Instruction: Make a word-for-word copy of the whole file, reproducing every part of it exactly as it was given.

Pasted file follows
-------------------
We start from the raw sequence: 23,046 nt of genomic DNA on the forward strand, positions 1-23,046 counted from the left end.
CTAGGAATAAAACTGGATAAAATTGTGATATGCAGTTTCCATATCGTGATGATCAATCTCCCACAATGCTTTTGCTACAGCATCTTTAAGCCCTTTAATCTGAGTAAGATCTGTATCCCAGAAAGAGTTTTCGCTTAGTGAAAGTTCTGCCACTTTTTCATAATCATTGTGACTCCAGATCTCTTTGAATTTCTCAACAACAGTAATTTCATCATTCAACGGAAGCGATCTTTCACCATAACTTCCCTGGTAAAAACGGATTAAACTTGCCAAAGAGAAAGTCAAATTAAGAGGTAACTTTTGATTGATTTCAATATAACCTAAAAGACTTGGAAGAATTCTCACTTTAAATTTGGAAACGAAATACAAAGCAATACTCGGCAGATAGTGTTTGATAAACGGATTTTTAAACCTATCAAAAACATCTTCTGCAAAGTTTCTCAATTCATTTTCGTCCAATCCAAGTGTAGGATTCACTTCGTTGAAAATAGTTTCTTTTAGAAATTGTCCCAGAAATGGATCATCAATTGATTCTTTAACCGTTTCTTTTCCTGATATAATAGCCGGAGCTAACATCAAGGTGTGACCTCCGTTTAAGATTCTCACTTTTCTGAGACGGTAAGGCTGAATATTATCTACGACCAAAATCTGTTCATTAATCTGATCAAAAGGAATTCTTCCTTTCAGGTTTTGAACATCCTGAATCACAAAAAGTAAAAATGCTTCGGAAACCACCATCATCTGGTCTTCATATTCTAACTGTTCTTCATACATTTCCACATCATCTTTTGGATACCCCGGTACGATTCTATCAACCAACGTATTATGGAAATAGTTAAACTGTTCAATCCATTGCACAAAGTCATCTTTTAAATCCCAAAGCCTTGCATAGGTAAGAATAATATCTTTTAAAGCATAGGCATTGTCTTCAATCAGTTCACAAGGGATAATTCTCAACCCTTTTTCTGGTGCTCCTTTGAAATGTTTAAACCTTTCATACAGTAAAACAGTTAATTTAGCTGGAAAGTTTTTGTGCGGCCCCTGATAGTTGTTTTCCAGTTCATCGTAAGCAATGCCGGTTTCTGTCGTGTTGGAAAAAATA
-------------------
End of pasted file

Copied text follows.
We start from the raw sequence: 23,046 nt of genomic DNA on the forward strand, positions 1-23,046 counted from the left end.
CTAGGAATAAAACTGGATAAAATTGTGATATGCAGTTTCCATATCGTGATGATCAATCTCCCACAATGCTTTTGCTACAGCATCTTTAAGCCCTTTAATCTGAGTAAGATCTGTATCCCAGAAAGAGTTTTCGCTTAGTGAAAGTTCTGCCACTTTTTCATAATCATTGTGACTCCAGATCTCTTTGAATTTCTCAACAACAGTAATTTCATCATTCAACGGAAGCGATCTTTCACCATAACTTCCCTGGTAAAAACGGATTAAACTTGCCAAAGAGAAAGTCAAATTAAGAGGTAACTTTTGATTGATTTCAATATAACCTAAAAGACTTGGAAGAATTCTCACTTTAAATTTGGAAACGAAATACAAAGCAATACTCGGCAGATAGTGTTTGATAAACGGATTTTTAAACCTATCAAAAACATCTTCTGCAAAGTTTCTCAATTCATTTTCGTCCAATCCAAGTGTAGGATTCACTTCGTTGAAAATAGTTTCTTTTAGAAATTGTCCCAGAAATGGATCATCAATTGATTCTTTAACCGTTTCTTTTCCTGATATAATAGCCGGAGCTAACATCAAGGTGTGACCTCCGTTTAAGATTCTCACTTTTCTGAGACGGTAAGGCTGAATATTATCTACGACCAAAATCTGTTCATTAATCTGATCAAAAGGAATTCTTCCTTTCAGGTTTTGAACATCCTGAATCACAAAAAGTAAAAATGCTTCGGAAACCACCATCATCTGGTCTTCATATTCTAACTGTTCTTCATACATTTCCACATCATCTTTTGGATACCCCGGTACGATTCTATCAACCAACGTATTATGGAAATAGTTAAACTGTTCAATCCATTGCACAAAGTCATCTTTTAAATCCCAAAGCCTTGCATAGGTAAGAATAATATCTTTTAAAGCATAGGCATTGTCTTCAATCAGTTCACAAGGGATAATTCTCAACCCTTTTTCTGGTGCTCCTTTGAAATGTTTAAACCTTTCATACAGTAAAACAGTTAATTTAGCTGGAAAGTTTTTGTGCGGCCCCTGATAGTTGTTTTCCAGTTCATCGTAAGCAATGCCGGTTTCTGTCGTGTTGGAAAAAATA